Thursday, December 29, 2005

form doesn't follow function-- in architecture.

In biology, the fact that form and function are closely related is proved over and over, especially with respect to protein shape and behavior. As a newbie to architecture, I wasn't surprised to hear that architects also believe in the mantra that form follows function. Building shape should reflect and reinforce what it's for, more or less.

Except, experimentally it doesn't seem to be true most of the time. This is an entertaining article reporting an experiment testing whether people can recognize the type of building from the exterior design. In short, they can't. I'll leave you to read the details of their experiment (and what it suggests about the sad state of American architecture) and just report the ending:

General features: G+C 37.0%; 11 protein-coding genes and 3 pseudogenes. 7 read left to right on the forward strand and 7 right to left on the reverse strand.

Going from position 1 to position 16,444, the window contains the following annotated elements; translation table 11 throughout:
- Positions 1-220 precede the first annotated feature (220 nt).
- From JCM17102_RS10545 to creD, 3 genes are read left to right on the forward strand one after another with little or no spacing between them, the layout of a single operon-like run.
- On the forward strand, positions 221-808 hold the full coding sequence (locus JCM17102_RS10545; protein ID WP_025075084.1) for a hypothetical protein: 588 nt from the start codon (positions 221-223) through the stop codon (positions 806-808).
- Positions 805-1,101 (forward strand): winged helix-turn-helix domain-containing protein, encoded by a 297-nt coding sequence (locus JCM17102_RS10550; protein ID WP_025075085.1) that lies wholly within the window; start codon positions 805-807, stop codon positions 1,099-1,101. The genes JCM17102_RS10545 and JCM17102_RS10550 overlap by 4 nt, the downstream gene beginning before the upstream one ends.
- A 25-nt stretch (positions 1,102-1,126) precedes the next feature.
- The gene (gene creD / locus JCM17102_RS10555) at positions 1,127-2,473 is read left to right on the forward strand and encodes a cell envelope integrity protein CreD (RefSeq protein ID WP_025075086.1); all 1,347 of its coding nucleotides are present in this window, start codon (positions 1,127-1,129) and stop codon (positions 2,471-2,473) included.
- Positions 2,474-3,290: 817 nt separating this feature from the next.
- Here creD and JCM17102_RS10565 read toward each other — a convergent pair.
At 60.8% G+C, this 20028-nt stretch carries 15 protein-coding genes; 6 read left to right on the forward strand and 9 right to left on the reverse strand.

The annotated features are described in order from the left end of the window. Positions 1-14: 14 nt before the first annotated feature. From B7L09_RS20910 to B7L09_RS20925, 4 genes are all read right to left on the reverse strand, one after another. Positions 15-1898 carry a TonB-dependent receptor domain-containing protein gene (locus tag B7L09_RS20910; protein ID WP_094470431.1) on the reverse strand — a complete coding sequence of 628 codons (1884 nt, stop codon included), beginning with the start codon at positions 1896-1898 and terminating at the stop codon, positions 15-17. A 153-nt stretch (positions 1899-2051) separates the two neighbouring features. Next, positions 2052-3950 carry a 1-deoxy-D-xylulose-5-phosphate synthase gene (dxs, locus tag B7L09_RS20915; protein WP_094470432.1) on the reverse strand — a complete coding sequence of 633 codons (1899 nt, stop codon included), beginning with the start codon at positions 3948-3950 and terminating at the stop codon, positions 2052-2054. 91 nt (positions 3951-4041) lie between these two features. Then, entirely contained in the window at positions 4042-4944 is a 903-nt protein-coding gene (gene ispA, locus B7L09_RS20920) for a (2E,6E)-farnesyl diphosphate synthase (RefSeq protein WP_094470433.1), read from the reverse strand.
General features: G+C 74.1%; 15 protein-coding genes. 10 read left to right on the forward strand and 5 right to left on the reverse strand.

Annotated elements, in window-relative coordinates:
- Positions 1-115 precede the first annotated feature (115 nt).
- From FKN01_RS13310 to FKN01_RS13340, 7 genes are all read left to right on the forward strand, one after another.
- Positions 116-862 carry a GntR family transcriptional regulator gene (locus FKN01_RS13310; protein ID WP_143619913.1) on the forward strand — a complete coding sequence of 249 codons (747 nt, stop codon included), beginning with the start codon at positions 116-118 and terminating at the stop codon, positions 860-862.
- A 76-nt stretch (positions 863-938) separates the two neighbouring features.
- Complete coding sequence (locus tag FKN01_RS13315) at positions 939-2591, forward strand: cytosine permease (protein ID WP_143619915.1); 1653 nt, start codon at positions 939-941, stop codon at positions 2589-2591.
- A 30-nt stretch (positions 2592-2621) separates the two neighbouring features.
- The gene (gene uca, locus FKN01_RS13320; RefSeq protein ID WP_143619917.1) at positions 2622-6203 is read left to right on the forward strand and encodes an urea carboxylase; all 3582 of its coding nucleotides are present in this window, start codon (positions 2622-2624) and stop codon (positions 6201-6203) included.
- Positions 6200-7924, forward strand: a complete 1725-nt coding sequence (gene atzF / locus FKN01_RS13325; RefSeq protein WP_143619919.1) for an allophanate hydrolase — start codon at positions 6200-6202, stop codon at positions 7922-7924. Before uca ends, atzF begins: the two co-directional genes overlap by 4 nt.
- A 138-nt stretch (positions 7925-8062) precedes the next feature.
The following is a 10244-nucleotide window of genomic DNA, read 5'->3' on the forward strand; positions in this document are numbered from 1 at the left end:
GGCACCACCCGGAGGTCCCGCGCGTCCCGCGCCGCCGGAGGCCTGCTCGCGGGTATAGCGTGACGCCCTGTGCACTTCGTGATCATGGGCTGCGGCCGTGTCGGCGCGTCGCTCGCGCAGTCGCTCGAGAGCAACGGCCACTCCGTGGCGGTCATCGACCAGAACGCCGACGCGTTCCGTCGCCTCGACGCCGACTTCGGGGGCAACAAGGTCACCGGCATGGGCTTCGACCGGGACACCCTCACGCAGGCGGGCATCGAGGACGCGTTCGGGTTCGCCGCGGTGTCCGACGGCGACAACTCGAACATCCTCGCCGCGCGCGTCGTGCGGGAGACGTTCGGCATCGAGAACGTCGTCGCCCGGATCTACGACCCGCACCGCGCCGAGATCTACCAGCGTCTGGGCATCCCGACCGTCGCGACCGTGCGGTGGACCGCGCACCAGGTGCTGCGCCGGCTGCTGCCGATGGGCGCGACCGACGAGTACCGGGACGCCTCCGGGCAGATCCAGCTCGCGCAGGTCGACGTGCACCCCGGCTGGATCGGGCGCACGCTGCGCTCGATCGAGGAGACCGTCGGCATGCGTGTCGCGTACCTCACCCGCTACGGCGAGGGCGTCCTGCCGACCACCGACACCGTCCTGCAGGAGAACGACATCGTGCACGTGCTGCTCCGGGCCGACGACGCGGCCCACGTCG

Other studies have shown that people already "read" buildings to judge the status of people who live or work inside, and to determine if the buildings are in a safe neighborhood, among other things, Nasar said.

"Buildings convey meaning, whether they are meant to or not," Nasar said. "So it makes sense that buildings be designed to indicate their use. But our results suggest it doesn't often happen."

1 comment :

Erik said...

Not to dispute the study's findings, but maybe to diminish them a bit, it occurs to me that a building's form is more than just its facade. The interior architecture of a library is vastly different from that of a concert hall, to serve different functions. Maybe the point of "form follows function" is not so much that you can recognize the building from its front door, as that the building is designed to support what people do inside it.

(I'm assuming, because it sounded that way from the article, that it's the outside of the building that was photographed and shown to study participants.)